History rocks

Zinn's people's history comes to life, and song
By JIM SULLIVAN  |  January 15, 2008
Howard Zinn

At the press conference a week ago Wednesday for “The People Speak,” a dramatic reading from parts of two Howard Zinn books at the Cutler Majestic Theatre, Viggo Mortensen bristled slightly. I had asked whether he had any trepidation about participating in the reading of a “radical” version of American history. “Not radical,” he replied. “I’d say ‘the truth.’ ”

Zinn, BU professor emeritus, calls it “history that’s different from the history books people had in school. The point of view was of people who’d gotten into trouble and had to fight back, dissidents and troublemakers of all kinds — the people who have given us the freedom of democracy we have.” He’s referring to A People’s History of the United States, which sold its millionth copy five years ago, and its offshoot Voices of “A People’s History of the United States.” The latter brings together letters, poems, songs, and the like from both the famous (MLK, Thoreau, Twain, Muhammad Ali) and the obscure (union organizers, workers, soldiers).

At the Majestic, over the course of two afternoons and evenings, producer Chris Moore filmed Mortensen, David Strathairn, Danny Glover, Marisa Tomei, Josh Brolin, and many more taking on those roles. Brolin read a particularly wrenching passage from Dalton Trumbo’s Johnny Got His Gun. Mortensen sang Dylan’s “Masters of War,” a cappella, and John Legend performed Nina Simone’s “Mississippi Goddamn” and Marvin Gaye’s “What’s Going On.”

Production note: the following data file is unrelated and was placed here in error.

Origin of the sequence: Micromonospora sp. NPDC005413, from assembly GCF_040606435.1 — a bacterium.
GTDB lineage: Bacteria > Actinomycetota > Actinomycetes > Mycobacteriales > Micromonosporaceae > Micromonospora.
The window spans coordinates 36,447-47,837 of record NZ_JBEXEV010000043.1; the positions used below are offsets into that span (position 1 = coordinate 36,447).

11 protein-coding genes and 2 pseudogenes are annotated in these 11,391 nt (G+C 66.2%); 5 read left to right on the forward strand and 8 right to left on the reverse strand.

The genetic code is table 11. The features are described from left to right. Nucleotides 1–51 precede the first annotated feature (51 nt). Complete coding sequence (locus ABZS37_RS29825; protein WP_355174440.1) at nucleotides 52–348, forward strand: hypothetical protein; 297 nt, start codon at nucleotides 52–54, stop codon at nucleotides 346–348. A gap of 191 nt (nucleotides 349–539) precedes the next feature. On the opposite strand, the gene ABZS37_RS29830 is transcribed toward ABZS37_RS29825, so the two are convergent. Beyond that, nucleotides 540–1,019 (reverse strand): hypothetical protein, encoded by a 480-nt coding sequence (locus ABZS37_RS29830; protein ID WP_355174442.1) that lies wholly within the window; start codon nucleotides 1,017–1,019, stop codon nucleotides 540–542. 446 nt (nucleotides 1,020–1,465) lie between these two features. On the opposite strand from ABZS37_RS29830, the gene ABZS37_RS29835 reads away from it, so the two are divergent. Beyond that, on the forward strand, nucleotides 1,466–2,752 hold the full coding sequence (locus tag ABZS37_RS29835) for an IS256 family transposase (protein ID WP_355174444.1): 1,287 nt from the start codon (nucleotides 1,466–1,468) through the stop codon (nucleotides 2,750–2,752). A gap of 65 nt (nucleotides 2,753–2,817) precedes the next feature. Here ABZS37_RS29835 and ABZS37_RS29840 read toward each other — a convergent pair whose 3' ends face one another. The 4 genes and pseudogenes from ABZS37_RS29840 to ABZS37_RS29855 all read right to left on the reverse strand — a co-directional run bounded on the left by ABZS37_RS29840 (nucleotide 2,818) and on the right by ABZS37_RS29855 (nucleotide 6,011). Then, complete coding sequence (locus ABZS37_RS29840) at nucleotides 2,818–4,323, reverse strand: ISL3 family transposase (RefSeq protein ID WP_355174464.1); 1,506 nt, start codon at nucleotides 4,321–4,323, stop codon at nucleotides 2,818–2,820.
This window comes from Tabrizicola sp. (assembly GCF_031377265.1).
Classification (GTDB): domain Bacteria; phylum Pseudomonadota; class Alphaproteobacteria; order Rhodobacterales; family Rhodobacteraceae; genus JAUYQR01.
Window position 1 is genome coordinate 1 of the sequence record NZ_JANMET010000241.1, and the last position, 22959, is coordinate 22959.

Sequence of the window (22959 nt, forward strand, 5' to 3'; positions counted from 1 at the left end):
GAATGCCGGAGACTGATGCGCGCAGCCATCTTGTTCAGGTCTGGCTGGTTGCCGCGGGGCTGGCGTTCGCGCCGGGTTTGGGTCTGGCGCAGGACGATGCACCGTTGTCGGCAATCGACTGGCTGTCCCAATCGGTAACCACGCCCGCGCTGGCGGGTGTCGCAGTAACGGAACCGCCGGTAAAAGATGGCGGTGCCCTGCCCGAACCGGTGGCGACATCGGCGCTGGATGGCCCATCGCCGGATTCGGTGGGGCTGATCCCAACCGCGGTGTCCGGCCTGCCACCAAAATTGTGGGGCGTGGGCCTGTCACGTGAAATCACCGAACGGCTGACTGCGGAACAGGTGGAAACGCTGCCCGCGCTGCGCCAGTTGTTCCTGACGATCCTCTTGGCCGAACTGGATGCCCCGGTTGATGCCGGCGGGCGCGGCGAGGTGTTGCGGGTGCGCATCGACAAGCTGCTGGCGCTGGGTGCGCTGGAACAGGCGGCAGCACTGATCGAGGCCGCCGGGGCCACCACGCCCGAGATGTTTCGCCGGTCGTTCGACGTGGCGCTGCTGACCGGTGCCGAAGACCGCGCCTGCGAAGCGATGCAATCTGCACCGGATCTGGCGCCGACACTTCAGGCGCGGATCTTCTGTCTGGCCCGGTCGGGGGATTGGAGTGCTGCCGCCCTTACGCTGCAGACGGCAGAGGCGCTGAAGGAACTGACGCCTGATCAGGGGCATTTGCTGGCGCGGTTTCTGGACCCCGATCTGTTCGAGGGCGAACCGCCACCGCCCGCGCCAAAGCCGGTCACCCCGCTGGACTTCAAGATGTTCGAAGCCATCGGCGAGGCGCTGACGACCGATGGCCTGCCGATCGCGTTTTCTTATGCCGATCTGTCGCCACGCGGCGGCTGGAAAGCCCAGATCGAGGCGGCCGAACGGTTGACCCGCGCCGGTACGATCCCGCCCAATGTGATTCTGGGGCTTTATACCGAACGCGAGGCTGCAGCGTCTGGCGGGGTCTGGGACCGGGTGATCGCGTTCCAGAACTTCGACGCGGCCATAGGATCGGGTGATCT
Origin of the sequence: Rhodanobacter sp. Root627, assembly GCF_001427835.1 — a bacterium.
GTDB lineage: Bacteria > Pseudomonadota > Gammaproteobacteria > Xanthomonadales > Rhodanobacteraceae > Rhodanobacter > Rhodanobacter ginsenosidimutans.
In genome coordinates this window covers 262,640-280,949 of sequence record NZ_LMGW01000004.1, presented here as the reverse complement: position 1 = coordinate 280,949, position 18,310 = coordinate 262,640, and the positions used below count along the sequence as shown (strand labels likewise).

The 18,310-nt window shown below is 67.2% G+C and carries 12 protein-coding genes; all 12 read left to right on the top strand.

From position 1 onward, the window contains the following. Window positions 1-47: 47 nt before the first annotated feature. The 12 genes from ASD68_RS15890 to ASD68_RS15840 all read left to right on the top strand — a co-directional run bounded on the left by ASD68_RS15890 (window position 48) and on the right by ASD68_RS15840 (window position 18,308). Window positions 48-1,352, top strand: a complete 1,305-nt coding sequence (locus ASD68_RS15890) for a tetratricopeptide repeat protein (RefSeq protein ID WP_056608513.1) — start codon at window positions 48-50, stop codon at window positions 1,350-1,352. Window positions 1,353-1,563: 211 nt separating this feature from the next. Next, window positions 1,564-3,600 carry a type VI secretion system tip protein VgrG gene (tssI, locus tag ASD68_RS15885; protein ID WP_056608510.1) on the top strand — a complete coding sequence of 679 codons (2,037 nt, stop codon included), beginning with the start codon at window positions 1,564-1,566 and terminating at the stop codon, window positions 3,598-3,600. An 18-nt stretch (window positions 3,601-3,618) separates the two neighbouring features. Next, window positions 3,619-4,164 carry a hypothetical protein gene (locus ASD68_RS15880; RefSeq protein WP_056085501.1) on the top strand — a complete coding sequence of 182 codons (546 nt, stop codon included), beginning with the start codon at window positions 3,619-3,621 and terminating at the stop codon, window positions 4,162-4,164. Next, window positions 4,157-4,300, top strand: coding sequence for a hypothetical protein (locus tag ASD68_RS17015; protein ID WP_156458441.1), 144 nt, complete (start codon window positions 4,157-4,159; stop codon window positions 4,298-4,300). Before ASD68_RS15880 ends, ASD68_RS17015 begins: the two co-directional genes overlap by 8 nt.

The readings and music will be integrated into a mini-series that they intend to run before the election. But Moore admits that potential deals with Fox and HBO have fallen through, so he’s not sure exactly where and when it will show up. There are plans to return to Boston in April to shoot more musical segments, and smaller readings will take place around the country later. The project was hatched 10 years ago by Zinn pals Matt Damon and Ben Affleck with Moore (of American Pie fame). They met when Moore co-produced Good Will Hunting.

Other highlights? Numerous. Reg E. Cathey as abolitionist Frederick Douglass, damning the Fourth of July as “yours not mine.” Tomei as anti-Iraq-war activist Cindy Sheehan letting loose at Bush. And Glover, quietly closing with “If there’s no struggle, there’s no progress.”

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